It shouldn't take much to make something like INTO THE ASHES function as an engrossing thriller, but writer/director Aaron Harvey (best known for the dismal 2011 Tarantino knockoff CATCH .44, one of Bruce Willis' earliest forays into the world of straight-to-VOD) keeps the pace at a lugubrious crawl, and repeatedly errs in having significant events take place offscreen, only to have the characters talk about them after. That includes a late-film POV switch from Nick to Frank, who arrives on the scene of a motel shootout, sending him on a search for his son-in-law. Harvey eventually shows what happened in a later flashback, but by that point it doesn't matter, since we know who was killed and whatever minimal momentum was building has been completely quashed by a director trying to be stylish. Grillo (among the team of producers, along with his buddy Joe Carnahan) is an effective bad guy, but he's absent for long stretches, a tell-tale sign that they only had him for a few days. Grimes is sufficiently glum and dour but he remains a blank slate throughout, and only Taylor manages to create a genuinely interesting character, which Harvey of course diminishes by giving him pretentious voiceovers referencing religious parables about Samson in reference to Nick. INTO THE ASHES would've been a lot better if it just told a straightforward story instead of incessantly stalling itself and fumbling around with Creative Writing 101-level subtext in an attempt to be "deep." (Unrated, 97 mins)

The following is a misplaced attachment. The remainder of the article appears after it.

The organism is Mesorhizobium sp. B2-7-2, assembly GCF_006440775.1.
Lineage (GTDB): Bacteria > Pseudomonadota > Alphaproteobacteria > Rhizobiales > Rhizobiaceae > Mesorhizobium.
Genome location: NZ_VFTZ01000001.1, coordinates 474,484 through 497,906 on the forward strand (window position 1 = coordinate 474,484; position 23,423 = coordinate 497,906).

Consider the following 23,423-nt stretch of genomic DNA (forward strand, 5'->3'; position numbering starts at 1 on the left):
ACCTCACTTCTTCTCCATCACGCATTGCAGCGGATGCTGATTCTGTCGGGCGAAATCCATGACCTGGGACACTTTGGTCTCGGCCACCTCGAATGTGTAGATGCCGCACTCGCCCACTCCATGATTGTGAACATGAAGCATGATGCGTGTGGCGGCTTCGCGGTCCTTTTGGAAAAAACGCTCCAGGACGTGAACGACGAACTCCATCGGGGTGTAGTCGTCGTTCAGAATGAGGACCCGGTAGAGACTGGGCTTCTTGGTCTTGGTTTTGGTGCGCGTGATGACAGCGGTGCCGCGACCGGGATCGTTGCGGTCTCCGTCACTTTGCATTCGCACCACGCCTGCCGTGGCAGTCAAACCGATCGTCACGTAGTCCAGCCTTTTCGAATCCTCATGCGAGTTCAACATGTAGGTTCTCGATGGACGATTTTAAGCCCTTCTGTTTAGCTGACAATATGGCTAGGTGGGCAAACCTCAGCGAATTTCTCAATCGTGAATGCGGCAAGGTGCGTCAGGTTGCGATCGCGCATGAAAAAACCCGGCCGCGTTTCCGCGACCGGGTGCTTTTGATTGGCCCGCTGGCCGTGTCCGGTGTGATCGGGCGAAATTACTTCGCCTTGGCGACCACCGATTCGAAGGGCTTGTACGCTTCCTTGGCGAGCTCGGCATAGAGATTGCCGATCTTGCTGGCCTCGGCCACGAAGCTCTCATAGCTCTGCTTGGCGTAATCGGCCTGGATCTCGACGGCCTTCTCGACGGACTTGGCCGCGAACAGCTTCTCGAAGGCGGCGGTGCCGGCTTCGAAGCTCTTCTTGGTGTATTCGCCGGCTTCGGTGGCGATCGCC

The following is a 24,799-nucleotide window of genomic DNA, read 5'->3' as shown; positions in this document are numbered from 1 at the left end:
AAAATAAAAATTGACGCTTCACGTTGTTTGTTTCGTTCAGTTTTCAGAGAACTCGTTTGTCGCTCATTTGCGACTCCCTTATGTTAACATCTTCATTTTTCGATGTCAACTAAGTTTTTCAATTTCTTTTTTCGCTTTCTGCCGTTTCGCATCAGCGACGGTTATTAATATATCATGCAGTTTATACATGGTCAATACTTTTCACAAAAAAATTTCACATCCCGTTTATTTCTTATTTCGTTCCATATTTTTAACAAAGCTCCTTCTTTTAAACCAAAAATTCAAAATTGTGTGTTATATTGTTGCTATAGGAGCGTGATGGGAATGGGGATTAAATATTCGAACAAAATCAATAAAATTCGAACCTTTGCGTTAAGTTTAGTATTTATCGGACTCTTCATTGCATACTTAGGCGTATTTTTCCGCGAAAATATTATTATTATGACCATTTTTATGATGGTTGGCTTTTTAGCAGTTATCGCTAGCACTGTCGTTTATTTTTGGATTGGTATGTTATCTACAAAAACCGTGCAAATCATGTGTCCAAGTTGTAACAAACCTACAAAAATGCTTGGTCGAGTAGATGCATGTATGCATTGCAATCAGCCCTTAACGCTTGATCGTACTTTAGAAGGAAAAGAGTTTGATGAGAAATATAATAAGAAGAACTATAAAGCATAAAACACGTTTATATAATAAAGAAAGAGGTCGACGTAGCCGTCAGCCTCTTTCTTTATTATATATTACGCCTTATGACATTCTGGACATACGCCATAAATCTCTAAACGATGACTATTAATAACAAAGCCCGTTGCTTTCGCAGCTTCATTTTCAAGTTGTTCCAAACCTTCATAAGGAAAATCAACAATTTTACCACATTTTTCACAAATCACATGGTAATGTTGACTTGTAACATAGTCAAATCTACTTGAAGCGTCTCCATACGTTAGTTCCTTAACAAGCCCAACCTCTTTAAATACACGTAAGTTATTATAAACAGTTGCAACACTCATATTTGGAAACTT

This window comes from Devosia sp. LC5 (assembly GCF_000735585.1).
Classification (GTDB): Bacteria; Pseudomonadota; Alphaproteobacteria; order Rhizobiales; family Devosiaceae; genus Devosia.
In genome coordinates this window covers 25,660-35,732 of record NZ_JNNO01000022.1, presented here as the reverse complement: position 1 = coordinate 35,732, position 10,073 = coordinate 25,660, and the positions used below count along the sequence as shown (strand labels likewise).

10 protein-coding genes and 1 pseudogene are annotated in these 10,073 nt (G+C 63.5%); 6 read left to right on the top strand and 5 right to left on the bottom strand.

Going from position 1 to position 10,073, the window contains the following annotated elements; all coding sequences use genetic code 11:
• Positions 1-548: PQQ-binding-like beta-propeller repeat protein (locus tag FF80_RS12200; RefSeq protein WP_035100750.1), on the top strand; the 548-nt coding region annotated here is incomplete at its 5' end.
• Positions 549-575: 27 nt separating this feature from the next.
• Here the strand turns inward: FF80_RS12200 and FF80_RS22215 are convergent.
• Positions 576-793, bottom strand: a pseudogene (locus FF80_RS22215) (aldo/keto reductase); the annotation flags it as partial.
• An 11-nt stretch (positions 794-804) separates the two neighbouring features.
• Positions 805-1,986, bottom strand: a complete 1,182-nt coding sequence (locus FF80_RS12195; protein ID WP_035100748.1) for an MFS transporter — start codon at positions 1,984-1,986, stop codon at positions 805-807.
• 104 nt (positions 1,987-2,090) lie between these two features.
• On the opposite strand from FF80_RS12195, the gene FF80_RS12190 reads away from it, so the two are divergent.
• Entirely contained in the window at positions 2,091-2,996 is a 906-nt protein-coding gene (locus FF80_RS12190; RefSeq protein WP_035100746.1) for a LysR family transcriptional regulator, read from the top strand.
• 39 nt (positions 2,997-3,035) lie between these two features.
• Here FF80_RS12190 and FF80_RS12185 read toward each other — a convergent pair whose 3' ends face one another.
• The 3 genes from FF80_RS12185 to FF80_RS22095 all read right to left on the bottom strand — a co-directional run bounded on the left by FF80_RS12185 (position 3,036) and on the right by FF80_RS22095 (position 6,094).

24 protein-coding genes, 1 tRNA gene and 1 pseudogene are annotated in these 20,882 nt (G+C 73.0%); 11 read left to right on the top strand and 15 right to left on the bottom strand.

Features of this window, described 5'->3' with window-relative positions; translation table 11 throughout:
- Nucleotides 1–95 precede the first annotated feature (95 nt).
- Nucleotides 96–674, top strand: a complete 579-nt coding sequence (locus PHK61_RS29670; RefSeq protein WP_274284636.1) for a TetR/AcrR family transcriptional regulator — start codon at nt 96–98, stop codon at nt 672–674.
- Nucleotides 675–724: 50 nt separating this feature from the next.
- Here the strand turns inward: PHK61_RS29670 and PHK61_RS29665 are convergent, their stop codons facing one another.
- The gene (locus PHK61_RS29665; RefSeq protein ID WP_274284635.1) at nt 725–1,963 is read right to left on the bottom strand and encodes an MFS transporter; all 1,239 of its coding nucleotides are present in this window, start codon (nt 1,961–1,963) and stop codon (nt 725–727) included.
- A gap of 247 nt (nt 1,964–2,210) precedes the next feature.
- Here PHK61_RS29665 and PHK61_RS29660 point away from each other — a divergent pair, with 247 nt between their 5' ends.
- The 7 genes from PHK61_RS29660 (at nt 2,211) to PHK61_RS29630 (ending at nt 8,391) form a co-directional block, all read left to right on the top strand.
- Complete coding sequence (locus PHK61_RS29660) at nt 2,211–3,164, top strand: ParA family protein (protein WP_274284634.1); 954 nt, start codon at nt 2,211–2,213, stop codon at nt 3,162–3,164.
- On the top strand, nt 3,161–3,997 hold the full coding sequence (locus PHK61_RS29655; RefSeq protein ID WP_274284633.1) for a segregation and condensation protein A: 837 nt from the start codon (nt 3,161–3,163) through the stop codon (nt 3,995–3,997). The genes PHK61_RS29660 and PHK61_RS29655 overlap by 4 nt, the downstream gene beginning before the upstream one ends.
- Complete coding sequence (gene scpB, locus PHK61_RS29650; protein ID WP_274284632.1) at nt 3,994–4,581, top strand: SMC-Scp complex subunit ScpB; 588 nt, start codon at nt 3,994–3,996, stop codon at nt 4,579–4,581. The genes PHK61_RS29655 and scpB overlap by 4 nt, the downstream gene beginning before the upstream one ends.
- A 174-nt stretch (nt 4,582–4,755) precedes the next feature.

COLD BLOOD
(France/Ukraine - 2019)